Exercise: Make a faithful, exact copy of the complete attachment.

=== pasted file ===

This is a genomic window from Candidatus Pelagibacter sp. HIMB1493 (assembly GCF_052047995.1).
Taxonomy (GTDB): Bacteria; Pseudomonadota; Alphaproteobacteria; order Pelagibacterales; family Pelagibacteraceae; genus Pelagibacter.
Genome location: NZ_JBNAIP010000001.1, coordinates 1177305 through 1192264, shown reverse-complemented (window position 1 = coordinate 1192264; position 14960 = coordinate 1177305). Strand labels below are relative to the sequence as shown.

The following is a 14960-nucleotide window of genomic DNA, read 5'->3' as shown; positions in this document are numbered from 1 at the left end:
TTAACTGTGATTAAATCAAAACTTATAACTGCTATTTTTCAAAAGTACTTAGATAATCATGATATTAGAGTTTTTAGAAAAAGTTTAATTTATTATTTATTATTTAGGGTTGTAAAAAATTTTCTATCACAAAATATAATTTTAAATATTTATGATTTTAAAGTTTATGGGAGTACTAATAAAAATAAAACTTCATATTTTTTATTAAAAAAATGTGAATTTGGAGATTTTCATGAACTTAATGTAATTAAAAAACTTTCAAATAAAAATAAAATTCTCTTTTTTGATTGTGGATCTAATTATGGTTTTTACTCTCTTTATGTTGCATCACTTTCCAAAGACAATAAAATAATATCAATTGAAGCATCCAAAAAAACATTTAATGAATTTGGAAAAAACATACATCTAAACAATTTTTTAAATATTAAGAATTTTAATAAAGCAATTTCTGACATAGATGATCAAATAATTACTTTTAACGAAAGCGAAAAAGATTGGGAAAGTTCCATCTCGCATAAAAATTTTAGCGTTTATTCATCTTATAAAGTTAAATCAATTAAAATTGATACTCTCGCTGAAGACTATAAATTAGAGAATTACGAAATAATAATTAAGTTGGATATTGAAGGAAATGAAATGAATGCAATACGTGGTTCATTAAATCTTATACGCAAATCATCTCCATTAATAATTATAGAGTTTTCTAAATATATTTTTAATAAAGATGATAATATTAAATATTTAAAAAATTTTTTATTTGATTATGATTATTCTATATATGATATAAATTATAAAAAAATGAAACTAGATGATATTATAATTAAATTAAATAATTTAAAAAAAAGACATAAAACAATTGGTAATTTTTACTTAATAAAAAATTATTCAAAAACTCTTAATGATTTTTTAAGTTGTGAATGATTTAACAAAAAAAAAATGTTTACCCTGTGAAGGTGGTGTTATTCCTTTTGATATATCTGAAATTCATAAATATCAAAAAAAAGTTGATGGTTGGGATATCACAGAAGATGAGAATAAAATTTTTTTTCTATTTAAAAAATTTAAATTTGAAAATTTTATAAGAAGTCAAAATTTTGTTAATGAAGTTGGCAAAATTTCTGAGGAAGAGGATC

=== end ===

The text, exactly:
This is a genomic window from Candidatus Pelagibacter sp. HIMB1493 (assembly GCF_052047995.1).
Taxonomy (GTDB): Bacteria; Pseudomonadota; Alphaproteobacteria; order Pelagibacterales; family Pelagibacteraceae; genus Pelagibacter.
Genome location: NZ_JBNAIP010000001.1, coordinates 1177305 through 1192264, shown reverse-complemented (window position 1 = coordinate 1192264; position 14960 = coordinate 1177305). Strand labels below are relative to the sequence as shown.

The following is a 14960-nucleotide window of genomic DNA, read 5'->3' as shown; positions in this document are numbered from 1 at the left end:
TTAACTGTGATTAAATCAAAACTTATAACTGCTATTTTTCAAAAGTACTTAGATAATCATGATATTAGAGTTTTTAGAAAAAGTTTAATTTATTATTTATTATTTAGGGTTGTAAAAAATTTTCTATCACAAAATATAATTTTAAATATTTATGATTTTAAAGTTTATGGGAGTACTAATAAAAATAAAACTTCATATTTTTTATTAAAAAAATGTGAATTTGGAGATTTTCATGAACTTAATGTAATTAAAAAACTTTCAAATAAAAATAAAATTCTCTTTTTTGATTGTGGATCTAATTATGGTTTTTACTCTCTTTATGTTGCATCACTTTCCAAAGACAATAAAATAATATCAATTGAAGCATCCAAAAAAACATTTAATGAATTTGGAAAAAACATACATCTAAACAATTTTTTAAATATTAAGAATTTTAATAAAGCAATTTCTGACATAGATGATCAAATAATTACTTTTAACGAAAGCGAAAAAGATTGGGAAAGTTCCATCTCGCATAAAAATTTTAGCGTTTATTCATCTTATAAAGTTAAATCAATTAAAATTGATACTCTCGCTGAAGACTATAAATTAGAGAATTACGAAATAATAATTAAGTTGGATATTGAAGGAAATGAAATGAATGCAATACGTGGTTCATTAAATCTTATACGCAAATCATCTCCATTAATAATTATAGAGTTTTCTAAATATATTTTTAATAAAGATGATAATATTAAATATTTAAAAAATTTTTTATTTGATTATGATTATTCTATATATGATATAAATTATAAAAAAATGAAACTAGATGATATTATAATTAAATTAAATAATTTAAAAAAAAGACATAAAACAATTGGTAATTTTTACTTAATAAAAAATTATTCAAAAACTCTTAATGATTTTTTAAGTTGTGAATGATTTAACAAAAAAAAAATGTTTACCCTGTGAAGGTGGTGTTATTCCTTTTGATATATCTGAAATTCATAAATATCAAAAAAAAGTTGATGGTTGGGATATCACAGAAGATGAGAATAAAATTTTTTTTCTATTTAAAAAATTTAAATTTGAAAATTTTATAAGAAGTCAAAATTTTGTTAATGAAGTTGGCAAAATTTCTGAGGAAGAGGATC